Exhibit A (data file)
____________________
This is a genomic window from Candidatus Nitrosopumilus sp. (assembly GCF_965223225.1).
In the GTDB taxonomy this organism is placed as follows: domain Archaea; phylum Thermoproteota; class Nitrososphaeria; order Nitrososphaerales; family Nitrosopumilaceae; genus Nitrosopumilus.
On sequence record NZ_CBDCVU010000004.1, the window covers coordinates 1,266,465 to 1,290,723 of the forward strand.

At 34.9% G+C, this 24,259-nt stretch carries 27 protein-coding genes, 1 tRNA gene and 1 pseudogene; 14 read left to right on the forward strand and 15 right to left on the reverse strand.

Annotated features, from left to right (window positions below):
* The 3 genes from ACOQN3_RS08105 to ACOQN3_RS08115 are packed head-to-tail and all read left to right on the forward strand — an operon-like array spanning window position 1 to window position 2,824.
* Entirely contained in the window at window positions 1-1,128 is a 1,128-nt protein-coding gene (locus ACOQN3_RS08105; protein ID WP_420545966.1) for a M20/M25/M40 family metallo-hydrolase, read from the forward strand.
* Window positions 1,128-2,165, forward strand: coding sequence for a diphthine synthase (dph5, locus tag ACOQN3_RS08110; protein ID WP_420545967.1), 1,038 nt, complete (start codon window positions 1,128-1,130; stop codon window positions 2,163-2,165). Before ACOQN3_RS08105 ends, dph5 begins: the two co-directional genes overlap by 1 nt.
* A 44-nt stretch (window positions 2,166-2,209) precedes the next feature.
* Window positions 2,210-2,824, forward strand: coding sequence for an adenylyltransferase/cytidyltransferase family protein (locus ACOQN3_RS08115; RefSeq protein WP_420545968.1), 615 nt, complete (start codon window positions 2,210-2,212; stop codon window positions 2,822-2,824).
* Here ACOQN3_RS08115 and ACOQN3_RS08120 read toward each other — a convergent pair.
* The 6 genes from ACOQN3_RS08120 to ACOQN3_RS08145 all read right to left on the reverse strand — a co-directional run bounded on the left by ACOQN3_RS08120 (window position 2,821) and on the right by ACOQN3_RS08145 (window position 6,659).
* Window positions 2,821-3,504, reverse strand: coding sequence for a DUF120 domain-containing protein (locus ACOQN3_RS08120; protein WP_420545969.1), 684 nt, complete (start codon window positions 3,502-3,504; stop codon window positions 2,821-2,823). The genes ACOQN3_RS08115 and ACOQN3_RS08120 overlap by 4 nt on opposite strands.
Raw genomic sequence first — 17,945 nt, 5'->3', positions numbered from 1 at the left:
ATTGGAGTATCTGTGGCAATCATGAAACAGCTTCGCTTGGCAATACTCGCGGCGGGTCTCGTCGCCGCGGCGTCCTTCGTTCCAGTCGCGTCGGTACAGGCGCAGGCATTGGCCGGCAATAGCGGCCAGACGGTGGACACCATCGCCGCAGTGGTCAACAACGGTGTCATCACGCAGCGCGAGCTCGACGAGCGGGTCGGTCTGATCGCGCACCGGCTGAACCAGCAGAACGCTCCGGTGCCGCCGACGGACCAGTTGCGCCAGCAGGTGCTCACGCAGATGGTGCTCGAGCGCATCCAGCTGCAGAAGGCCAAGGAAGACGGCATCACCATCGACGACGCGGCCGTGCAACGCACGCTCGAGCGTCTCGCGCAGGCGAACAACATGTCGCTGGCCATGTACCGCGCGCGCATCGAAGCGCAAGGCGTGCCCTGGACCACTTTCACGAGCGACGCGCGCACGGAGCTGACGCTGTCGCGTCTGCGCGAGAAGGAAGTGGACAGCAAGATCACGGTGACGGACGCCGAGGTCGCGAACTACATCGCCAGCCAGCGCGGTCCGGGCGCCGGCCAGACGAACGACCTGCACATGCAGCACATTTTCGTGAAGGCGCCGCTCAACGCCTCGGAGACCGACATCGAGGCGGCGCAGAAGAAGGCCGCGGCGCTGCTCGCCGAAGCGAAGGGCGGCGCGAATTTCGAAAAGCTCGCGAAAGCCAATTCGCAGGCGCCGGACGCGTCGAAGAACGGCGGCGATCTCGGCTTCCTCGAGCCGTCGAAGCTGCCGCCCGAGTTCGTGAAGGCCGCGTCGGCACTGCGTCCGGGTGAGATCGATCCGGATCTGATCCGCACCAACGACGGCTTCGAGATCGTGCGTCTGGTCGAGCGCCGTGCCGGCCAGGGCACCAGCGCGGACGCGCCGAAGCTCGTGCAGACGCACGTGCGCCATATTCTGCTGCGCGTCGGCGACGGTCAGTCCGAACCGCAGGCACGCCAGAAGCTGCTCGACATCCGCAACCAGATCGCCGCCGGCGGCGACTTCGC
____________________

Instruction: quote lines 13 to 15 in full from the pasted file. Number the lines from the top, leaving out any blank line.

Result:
* Window positions 2,821-3,504, reverse strand: coding sequence for a DUF120 domain-containing protein (locus ACOQN3_RS08120; protein WP_420545969.1), 684 nt, complete (start codon window positions 3,502-3,504; stop codon window positions 2,821-2,823). The genes ACOQN3_RS08115 and ACOQN3_RS08120 overlap by 4 nt on opposite strands.
Raw genomic sequence first — 17,945 nt, 5'->3', positions numbered from 1 at the left:
ATTGGAGTATCTGTGGCAATCATGAAACAGCTTCGCTTGGCAATACTCGCGGCGGGTCTCGTCGCCGCGGCGTCCTTCGTTCCAGTCGCGTCGGTACAGGCGCAGGCATTGGCCGGCAATAGCGGCCAGACGGTGGACACCATCGCCGCAGTGGTCAACAACGGTGTCATCACGCAGCGCGAGCTCGACGAGCGGGTCGGTCTGATCGCGCACCGGCTGAACCAGCAGAACGCTCCGGTGCCGCCGACGGACCAGTTGCGCCAGCAGGTGCTCACGCAGATGGTGCTCGAGCGCATCCAGCTGCAGAAGGCCAAGGAAGACGGCATCACCATCGACGACGCGGCCGTGCAACGCACGCTCGAGCGTCTCGCGCAGGCGAACAACATGTCGCTGGCCATGTACCGCGCGCGCATCGAAGCGCAAGGCGTGCCCTGGACCACTTTCACGAGCGACGCGCGCACGGAGCTGACGCTGTCGCGTCTGCGCGAGAAGGAAGTGGACAGCAAGATCACGGTGACGGACGCCGAGGTCGCGAACTACATCGCCAGCCAGCGCGGTCCGGGCGCCGGCCAGACGAACGACCTGCACATGCAGCACATTTTCGTGAAGGCGCCGCTCAACGCCTCGGAGACCGACATCGAGGCGGCGCAGAAGAAGGCCGCGGCGCTGCTCGCCGAAGCGAAGGGCGGCGCGAATTTCGAAAAGCTCGCGAAAGCCAATTCGCAGGCGCCGGACGCGTCGAAGAACGGCGGCGATCTCGGCTTCCTCGAGCCGTCGAAGCTGCCGCCCGAGTTCGTGAAGGCCGCGTCGGCACTGCGTCCGGGTGAGATCGATCCGGATCTGATCCGCACCAACGACGGCTTCGAGATCGTGCGTCTGGTCGAGCGCCGTGCCGGCCAGGGCACCAGCGCGGACGCGCCGAAGCTCGTGCAGACGCACGTGCGCCATATTCTGCTGCGCGTCGGCGACGGTCAGTCCGAACCGCAGGCACGCCAGAAGCTGCTCGACATCCGCAACCAGATCGCCGCCGGCGGCGACTTCGC